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I’m back from the barn on this muggy, still, August day.  The smell of horse sweat and manure clings to my clothes and hair.  I took my sister’s advice this morning. After working for several hours, I went out to enjoy the world that, all too soon, will require the ritual of dressing to enjoy. My gloves and boots are for riding, otherwise I am in the least amount of clothing possible while still being respectable.

After a quick lunch I grabbed the gallon of bee syrup and headed to the garage.  I carefully packed my smoker, and considered the hot beekeeper hat with its claustrophobic veil, shook my head and headed to the hive.  The bees were thick at the entrance.  My smoker had gone out. Before opening anything I flicked the broken lighter a million times to relight it.  It flared up, burning my knuckles but I focused on getting this done quickly.  The smoke settled the buzzing to a low hum.

I lifted the top gently and puffed a warning cloud of smoke under the lid. The feeder was dry.  Just three days ago I had added a gallon, the ladies were burning through the syrup in preparation for fall. The hum increased as I put the lid to the side and reached for the syrup. Though there were bees in the feeder tray, I wasn’t brave enough to remove it and shake them out before refilling it.  I sacrificed a few to a sweet, watery death for the sake of doing this with little protection, save the smoke. Balancing the pot of syrup I reached down for the smoker, several worker bees buzzed at my face.  I held my breath.  Bees are fastidiously hygienic.  I’m sure the very smell of me was an alarm. Breathing on them is beyond insult. One of my cats came to see what I was up to.  He rubbed incessantly against me legs as I took long slow breaths, exhaling away from the hive. The bees surrounded him and danced but he seemed oblivious. They merely looked like they were grooming him.

Mission accomplished I slid the top back in place and tightened the tie-down strap around the hive. As I walked back to the garage, I puffed the smoker both to empty it and to warn off any hitchhiker bees that might be following me. Sitting in my office later, I would smile at the wonderful scent of pine burning as it smoldered.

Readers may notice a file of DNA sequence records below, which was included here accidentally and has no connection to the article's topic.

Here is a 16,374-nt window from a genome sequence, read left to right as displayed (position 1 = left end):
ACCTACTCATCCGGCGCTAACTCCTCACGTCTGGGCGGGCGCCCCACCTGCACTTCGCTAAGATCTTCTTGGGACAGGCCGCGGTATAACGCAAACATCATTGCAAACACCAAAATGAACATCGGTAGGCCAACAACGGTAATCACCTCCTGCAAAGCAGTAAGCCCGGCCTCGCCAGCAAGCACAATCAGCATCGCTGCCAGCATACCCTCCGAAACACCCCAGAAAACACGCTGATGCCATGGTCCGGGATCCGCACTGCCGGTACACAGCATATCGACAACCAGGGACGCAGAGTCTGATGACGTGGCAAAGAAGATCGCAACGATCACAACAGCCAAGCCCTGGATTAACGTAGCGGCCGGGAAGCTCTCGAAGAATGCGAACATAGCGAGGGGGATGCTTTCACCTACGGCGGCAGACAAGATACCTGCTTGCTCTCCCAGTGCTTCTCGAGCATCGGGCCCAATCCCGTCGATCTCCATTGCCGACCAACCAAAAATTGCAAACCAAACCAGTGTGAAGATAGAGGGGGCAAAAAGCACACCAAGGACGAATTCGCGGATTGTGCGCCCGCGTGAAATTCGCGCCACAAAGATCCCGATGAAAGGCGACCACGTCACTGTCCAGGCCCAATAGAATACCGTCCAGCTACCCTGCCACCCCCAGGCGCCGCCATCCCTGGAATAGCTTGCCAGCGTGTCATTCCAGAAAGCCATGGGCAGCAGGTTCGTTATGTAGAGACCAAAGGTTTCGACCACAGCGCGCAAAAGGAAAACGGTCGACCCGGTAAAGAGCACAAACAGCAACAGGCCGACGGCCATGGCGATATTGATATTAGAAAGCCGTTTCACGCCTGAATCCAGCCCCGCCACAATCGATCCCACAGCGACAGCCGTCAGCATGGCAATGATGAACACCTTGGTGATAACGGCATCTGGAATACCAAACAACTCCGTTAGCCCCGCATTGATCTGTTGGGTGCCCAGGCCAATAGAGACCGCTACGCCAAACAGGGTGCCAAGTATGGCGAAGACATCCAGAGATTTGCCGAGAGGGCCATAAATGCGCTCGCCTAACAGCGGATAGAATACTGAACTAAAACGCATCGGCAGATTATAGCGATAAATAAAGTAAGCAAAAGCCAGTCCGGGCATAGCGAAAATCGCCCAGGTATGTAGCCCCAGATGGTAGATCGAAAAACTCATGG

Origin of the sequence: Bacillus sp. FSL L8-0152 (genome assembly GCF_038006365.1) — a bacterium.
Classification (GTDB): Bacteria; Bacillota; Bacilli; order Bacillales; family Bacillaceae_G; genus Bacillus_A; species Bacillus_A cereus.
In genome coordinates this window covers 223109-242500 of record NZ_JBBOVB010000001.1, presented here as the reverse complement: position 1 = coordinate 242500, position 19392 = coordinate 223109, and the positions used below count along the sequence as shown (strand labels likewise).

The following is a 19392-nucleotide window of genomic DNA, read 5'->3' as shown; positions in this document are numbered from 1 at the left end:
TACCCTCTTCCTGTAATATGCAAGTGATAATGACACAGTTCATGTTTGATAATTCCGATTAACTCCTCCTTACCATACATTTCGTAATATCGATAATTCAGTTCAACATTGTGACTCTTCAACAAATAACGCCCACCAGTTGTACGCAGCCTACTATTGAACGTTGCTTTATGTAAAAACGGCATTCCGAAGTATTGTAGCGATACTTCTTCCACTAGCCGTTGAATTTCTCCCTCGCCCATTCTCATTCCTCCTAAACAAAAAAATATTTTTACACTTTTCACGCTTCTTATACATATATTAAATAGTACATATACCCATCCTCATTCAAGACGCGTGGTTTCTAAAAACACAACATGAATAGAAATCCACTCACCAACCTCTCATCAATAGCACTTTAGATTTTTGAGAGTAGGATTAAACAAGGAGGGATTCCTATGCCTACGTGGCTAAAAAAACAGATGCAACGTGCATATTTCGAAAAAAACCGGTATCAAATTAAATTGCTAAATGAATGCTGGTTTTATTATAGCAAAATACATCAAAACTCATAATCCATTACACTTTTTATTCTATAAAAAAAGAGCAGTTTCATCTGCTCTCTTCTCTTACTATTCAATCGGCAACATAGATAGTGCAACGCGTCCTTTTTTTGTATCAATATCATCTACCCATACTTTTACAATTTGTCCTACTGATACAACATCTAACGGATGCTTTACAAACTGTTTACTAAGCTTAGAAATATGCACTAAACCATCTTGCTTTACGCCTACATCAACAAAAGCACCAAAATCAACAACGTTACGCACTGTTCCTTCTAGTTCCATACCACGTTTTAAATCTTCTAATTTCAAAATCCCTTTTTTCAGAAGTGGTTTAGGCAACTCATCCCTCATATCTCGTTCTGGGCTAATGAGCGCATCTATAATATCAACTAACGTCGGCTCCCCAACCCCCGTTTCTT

As I walked back up the front path, I mourned the flowers gone to seed with no new replacements flourishing. My Chinese Lantern plants have taken over one garden and this year are in full fruit. Every year, except the first when I only had 4 plants, I have struggled to dry them properly so they would maintain their outrageous, gregarious orange. This year with some advice from NHGarden Solutions I am hoping to finally accomplish this with my bumper crop.

I was snipping and collecting the stalks when a tiny toad leapt across my toes. How different the world must seem to him as I clear-cut this miniature forest? I wonder if he or she is one of the choir that serenade me to sleep every night? Soon enough their voices will be gone but for now, we can all just breathe.

DSC_4937

7 comments on “Breathe

  1. Chris F says:

    silica crystals will dry the lanterns without fading them. I bought a large jar cheap at a floral supply place. Those are lovely. Miss them as they don’t grow here.

    1. Great, Thanks Chris! I will give them a try. Do I just stand them up in a vase of the crystals?

      1. Chris F says:

        No, put a layer of crystals in a large box, the plant material on top and cover with more crystals. The jar I got was large so it covered plenty and I’m told you can reuse it so I put it back in the jar after.

      2. Perfect! Off to Michael’s craft store to get crystals. Thanks!

  2. Touring NH says:

    Love the header picture! Hope your drying is successful!

    1. Thanks Laura, I will save you some!

  3. I hope the Chinese lanterns dry well in this sticky weather! I forgot all about the silica-probably because I’ve never used it. I’ve heard that it works well.

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